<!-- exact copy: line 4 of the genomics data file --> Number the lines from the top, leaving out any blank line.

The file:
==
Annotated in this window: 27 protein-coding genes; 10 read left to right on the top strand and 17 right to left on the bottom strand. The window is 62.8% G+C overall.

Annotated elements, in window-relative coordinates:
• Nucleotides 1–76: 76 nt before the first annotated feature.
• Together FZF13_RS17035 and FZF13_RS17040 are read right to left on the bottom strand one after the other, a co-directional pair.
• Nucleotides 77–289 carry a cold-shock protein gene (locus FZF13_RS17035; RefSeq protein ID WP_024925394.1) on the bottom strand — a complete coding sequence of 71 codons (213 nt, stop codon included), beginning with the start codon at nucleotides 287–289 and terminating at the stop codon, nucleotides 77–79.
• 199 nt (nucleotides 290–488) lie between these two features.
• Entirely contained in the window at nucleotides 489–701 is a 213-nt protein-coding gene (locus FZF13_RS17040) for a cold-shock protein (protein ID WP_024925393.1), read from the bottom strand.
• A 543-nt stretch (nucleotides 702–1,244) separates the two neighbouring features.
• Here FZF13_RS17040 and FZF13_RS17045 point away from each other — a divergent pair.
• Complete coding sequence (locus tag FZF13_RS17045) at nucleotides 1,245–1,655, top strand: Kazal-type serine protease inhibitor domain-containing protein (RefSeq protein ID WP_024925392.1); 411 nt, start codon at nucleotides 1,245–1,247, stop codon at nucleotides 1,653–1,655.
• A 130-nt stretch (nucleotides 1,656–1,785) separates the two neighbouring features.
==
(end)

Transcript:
• Together FZF13_RS17035 and FZF13_RS17040 are read right to left on the bottom strand one after the other, a co-directional pair.